Last month, in April, I had the great fortune to visit the WW1 Museum and Memorial in Kansas. It has one of the largest collections of items from the First World War in the world, and 300,000 people a year visit to experience its fascinating displays and collections. For an extra fee visitors can also […]
George V (Captain General 1910-1936) is a much under-rated King. At this year of the Centenary of the WW 1 Armistice it is appropriate to examine his legacy. As Duke of York he was serving as a Commander aged 27 in the Royal Navy when his elder brother Albert died unexpectedly. He was thus required […]
Allan Mallinson from The Times reviewed new books on the wider aspects of the Great War. We were delighted that G.H.Q. was selected as one of the 6 books. Sir Frank Fox's G.H.Q., first published in 1920 and now reissued in a limited edition by his great-grandson, Charles Goodson- Wickes (Beaumont Fox, £25), is an absorbing study of Haig’s chateau-HQ at Montreuil-sur-Mer. Fox — a journalist and temporary soldier — paints a vivid picture of the comprehensive complexity of the British Expeditionary Force, with organisational diagrams, statistics and vignettes of day-to-day life. The BEF, or more correctly in the later stages of the war the British Armies in France, was the largest … [Read More...] about The Times includes GHQ in its “Six of the best First World War reads”
The King’s Pilgrimage By Sir Frank Fox An Account of King George V’s Visit to the War Graves in Belgium and France in 1922 In May 1922, King George V took a very small party to the graves of First World War soldiers buried in France and Belgium in the cemeteries and memorials being constructed […]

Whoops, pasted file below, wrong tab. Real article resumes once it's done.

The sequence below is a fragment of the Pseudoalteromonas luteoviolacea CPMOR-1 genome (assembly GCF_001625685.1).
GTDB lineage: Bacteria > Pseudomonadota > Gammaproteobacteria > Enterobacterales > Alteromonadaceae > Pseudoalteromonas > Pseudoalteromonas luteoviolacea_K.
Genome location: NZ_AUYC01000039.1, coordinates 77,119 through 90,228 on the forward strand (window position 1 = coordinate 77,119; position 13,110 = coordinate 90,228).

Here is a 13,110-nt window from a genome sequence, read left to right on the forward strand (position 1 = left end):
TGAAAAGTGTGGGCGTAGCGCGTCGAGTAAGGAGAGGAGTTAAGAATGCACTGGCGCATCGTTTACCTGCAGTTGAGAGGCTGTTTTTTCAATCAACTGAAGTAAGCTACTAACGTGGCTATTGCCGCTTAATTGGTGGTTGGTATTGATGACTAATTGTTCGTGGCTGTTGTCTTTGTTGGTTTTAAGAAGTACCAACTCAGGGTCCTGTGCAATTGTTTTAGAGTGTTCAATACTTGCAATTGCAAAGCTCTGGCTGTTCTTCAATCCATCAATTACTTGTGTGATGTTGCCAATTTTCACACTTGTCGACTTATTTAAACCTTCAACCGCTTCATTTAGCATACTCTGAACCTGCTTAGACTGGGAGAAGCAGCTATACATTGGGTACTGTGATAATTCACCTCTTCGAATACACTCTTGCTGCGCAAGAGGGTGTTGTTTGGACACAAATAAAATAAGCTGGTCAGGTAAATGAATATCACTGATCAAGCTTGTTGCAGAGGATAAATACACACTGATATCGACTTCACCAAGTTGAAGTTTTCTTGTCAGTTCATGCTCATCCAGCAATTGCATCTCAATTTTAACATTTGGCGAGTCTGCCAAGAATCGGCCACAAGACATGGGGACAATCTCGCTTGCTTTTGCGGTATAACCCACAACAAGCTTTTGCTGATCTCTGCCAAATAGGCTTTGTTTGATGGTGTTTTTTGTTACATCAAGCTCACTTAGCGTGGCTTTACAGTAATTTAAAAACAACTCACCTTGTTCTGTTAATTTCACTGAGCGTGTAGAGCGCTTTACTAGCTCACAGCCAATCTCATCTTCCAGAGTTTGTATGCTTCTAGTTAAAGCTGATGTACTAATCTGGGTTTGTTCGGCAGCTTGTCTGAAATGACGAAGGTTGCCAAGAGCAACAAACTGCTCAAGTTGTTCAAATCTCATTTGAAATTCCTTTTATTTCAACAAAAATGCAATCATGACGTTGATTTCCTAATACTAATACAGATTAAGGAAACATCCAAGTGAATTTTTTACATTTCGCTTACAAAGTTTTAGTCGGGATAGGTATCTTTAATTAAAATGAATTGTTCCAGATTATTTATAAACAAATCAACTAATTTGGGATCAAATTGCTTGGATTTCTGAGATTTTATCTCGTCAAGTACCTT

Including “THE GAME BOOK” of unpublished statistics This unique contemporary account of Haig’s GHQ gives a vivid insight into life in Montreuil-sur-Mer from 1916 onwards, and of the complexity of the planning the ultimate defeat of the German Army. The addition of the never generally published statistical summary of casualties, ammunition and supplies adds to […]
The Invasion of Belgium in WW1; August-December 1914 This is a rare chance to re-discover a contemporary account of a military conflict which took place a Century ago. “The Agony of Belgium”, written in 1914 by Frank Fox, a war correspondent veteran of the Balkan Wars, precedes the trench warfare of the Great War. It […]
This is the earliest record of Breaker Morant´s exploits and reprinted for the first time since 1902. Written under the pseudonym of Frank Renar by Sir Frank Fox, it provides a vivid account of the Boer War with drawings by Norman Lindsay and contemporary photographs. “Fox was a great man, and concerning Morant I think […]
Sir Frank Fox was a journalist, author and campaigner who espoused the cause of warning of the dangers of a major War in Europe as early as 1909.
“I was blown up by a salvo of shells in front of Le Sars. I refused to die on the battleﬁeld. The gallant stretcher-bearers got me in. I spent the next year in hospital”.
Sir Frank Fox was born in Australia in 1874. His views, and those of the Morning Post, were in accord and he joined the staff as a war correspondent. In 1914 he was attached to the Belgian army during the German invasion. In view of his experiences in that conflict he longed to become a combatant and was commissioned into the British Army in December 1914.
Posted to France, Fox was blown up during the Battle of the Somme and suffered severe injuries.
During his convalescence in England he worked for MI7 but contrived to be posted to Haig’s GHQ in Montreuil-sur-Mer in the run up to the final offensive against Germany.
He was appointed O.B.E. (Military) and was Mentioned in Despatches.
Fox was a prolific author writing 5 books relating to World War One including ”GHQ Montreuil-sur-Mer” during his service.
In 1922 he accompanied George V and Lord Haig to the military cemeteries in Belgium and France and wrote an account in ”The King’s Pilgrimage” republished in 2019.
Dr Charles Goodson-Wickes: A FAMILY REMINISCENCE